The Wall Street Journal

Clinton's School Plan is a Good Start. Let's Go Further

Every opinion poll shows that education is now the public's top domestic priority. Every poll also shows that the public wants schools to have higher academic standards and to be safe and orderly places. So it was not surprising that President Clinton would stress education in his State of the Union address last night.

The president wants to set federal guidelines for teacher training, student discipline, school performance and promotion policy. School districts that violate the new federal guidelines would risk losing their federal funding. Federal aid to the schools—about $20 billion—is considerably less than 10% of what Americans spend for public education, but no district is going to risk losing even that fraction of its budget.

The White House has raised the right issues, and it is about time. In the 34 years since Congress passed the Elementary and Secondary Education Act, federal money has been spread to as many districts as possible with scant regard for whether its beneficiaries—especially poor kids—were actually learning anything. For too many years, federal aid to the schools has been both burdensome and ineffective. Now the president wants to establish quality standards to accompany the federal aid.

This proposal makes some important points: Schools should never have started promoting kids who have not mastered the work of their grade; they should have effective disciplinary codes; they should never hire teachers who don't know their subject; and they should issue informative school report cards to parents and the public.

And yet experience suggests that when the education lobbyists begin to influence any future legislation, we can expect more regulation and more bureaucrats, and precious few real standards. This is why Mr. Clinton must link his proposals to deregulation, thus liberating schools from redundant administrators, onerous regulations and excessive costs, most of which are imposed by current federal education programs.

The best way to do this would be to turn the key federal program for poor kids—Title I—into a portable entitlement, so that the money follows the child, like a college scholarship. Presently, federal money goes to the school district, where bureaucrats watch it, dispense it and find manifold ways to multiply their tasks and add to their staffs. As a portable entitlement, Title I's $8 billion would allow poor children to attend the school of their choice instead of being stuck in low-performing schools. It would be a powerful stimulus for school choice. At the very least, states should be given waivers to direct federal money to the child, not the district. There are additional steps that Mr. Clinton should take now to enhance incentives for student performance in current federal programs:

Renew a campaign to authorize national tests in fourth-grade reading and eighth-grade mathematics. President Clinton proposed this last year, but it has languished because of opposition from conservative Republicans and liberal Democrats. If he can't resuscitate that proposal, then he should ask Congress to allow individual districts and schools to administer the excellent subject-matter tests devised by the National Assessment of Educational Progress (which only statewide samples of students can take now). As the excitement over a new fourth-grade reading test demonstrated last week in New York state, nothing concentrates the mind of students, parents and teachers like a test.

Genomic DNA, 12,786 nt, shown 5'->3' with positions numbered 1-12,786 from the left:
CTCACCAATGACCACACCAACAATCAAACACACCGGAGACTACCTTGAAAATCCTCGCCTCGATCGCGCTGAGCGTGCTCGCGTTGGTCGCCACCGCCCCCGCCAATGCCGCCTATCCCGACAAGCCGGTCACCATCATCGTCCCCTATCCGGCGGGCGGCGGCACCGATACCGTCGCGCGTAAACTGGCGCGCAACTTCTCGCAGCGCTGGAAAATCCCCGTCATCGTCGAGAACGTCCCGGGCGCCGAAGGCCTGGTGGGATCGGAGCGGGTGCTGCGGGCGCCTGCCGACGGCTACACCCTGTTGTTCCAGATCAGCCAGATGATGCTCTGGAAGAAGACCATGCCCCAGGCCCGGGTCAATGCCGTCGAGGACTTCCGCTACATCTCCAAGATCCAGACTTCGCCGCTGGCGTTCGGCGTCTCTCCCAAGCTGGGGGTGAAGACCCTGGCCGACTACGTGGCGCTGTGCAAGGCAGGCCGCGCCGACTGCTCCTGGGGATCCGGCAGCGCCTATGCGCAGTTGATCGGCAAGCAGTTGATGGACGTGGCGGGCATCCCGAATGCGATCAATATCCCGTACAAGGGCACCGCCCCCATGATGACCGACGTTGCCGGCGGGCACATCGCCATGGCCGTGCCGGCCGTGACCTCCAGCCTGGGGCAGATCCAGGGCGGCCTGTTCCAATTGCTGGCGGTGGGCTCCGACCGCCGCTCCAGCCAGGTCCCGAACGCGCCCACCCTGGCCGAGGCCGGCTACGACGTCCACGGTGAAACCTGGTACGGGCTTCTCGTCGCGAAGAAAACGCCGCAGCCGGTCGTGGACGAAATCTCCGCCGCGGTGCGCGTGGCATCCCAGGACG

Adopt, by executive order, a terrific idea floated by columnist Robert Samuelson: Require any student who wants a federal scholarship for college to pass a 12th-grade test of reading, writing and mathematics. Half of all college students get some form of federal aid. This should not be an entitlement: If students must pass a moderately rigorous examination to get their college aid, there would be a dramatic and instantaneous boost in incentives to study hard in high school and junior high school.

Adopt, by executive order, real educational standards for Head Start and set better qualifications for Head Start teachers. This preschool program was supposed to give poor children a chance to catch up with their better-off peers, but it has turned into a big day-care program with no real educational focus for the kids who need literacy and numeracy the most.

Require that those who teach in federally funded programs have a degree in an academic subject and pass a test of subject-matter knowledge and teaching competence. This should apply to all teachers, not just the newly hired.

Mr. Clinton has described some important changes for American education. Whether or not Congress endorses his plan, he has pointed the national discussion about education in the right direction, toward standards and accountability. If we can add to that a strong dose of deregulation, choice and competition, we will be on the road to educational renewal.

Note: The views expressed in this piece are those of the author and should not be attributed to the staff, officers or trustees of the Brookings Institution.